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The effect of CT-guided botulinum toxin injection on cervical dystonia, confirmed by nine-month follow-up using 18F-FDG PET/CT

A case report

Lee, Seung Ah1; Choi, Ja-Young2; Oh, Byung-Mo3

American Journal of Physical Medicine & Rehabilitation: February 7, 2019 - Volume Publish Ahead of Print - Issue - p
doi: 10.1097/PHM.0000000000001156
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Although accurate targeting of the causative muscles is of paramount importance in the treatment of focal dystonia, this is often challenging due to distortion of the affected anatomical structures and difficulty in proper positioning of injections. We report a case of idiopathic cervical dystonia that was treated by CT-guided injection of botulinum toxin (BTX) into multiple deep muscles.

Based on clinical presentation of combined torticollis and retrocollis, and needle electromyography (EMG) results, BTX was injected under EMG guidance. This treatment resulted in no improvement.

Subsequently, target muscles were identified using fludeoxyglucose (18F-FDG) fusion positron emission tomography/computed tomography (18F-FDG PET/CT). BTX was injected into the hypermetabolic muscles. This injection successfully relieved the symptoms, and nine months of follow-up using PET/CT confirmed that hypermetabolic muscles had been normalized. This case indicated that CT guidance may facilitate accurate targeting of BTX injection. To the authors’ knowledge, this is the first case reporting a positive effect of BTX on cervical dystonia symptoms that lasted nine months, confirmed by follow-up PET/CT.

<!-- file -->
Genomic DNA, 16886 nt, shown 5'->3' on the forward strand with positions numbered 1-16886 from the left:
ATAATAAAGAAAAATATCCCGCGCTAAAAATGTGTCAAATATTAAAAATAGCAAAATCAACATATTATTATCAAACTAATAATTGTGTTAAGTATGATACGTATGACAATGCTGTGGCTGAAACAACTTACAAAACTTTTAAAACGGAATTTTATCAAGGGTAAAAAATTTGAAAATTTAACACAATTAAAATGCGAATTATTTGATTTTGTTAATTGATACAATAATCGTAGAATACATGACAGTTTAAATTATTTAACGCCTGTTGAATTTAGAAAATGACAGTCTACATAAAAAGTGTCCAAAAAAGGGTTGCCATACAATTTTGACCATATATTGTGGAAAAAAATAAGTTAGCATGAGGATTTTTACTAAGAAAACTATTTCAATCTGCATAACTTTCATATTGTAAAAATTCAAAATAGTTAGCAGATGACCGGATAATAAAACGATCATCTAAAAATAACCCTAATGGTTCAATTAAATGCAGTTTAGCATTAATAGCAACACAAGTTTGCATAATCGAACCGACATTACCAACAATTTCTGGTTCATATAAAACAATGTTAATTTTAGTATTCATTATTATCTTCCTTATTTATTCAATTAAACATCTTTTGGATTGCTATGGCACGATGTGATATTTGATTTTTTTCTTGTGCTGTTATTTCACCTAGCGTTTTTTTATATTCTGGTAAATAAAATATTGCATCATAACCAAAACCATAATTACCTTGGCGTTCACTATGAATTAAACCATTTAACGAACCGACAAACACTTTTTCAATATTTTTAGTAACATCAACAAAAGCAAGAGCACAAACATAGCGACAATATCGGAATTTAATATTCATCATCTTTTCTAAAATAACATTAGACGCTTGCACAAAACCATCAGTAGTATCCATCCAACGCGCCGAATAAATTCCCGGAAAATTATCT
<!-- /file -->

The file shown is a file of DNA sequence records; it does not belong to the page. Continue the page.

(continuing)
1 Department of Physical Medicine & Rehabilitation, Kyung Hee University College of Medicine, Seoul, Republic of Korea

2 Department of Radiology, Seoul National University College of Medicine, Seoul National University Hospital, Seoul, Republic of Korea

3 Department of Rehabilitation Medicine, Seoul National University College of Medicine, Seoul National University Hospital, Seoul, Republic of Korea

Address for Correspondence: Byung-Mo Oh, MD, PhD, Department of Rehabilitation Medicine, Seoul National University College of Medicine, Seoul National University Hospital, 101 Daehak-Ro, Jongno-Gu, Seoul, 03080, Republic of Korea. Fax:+82-2-2072-2561. Phone:+82-10-9944-4481. E-mail: keepwiz@gmail.com

Disclosure: The authors have no conflicts of interest, provided funding, financial benefits, and details of any previoius presentation of this report

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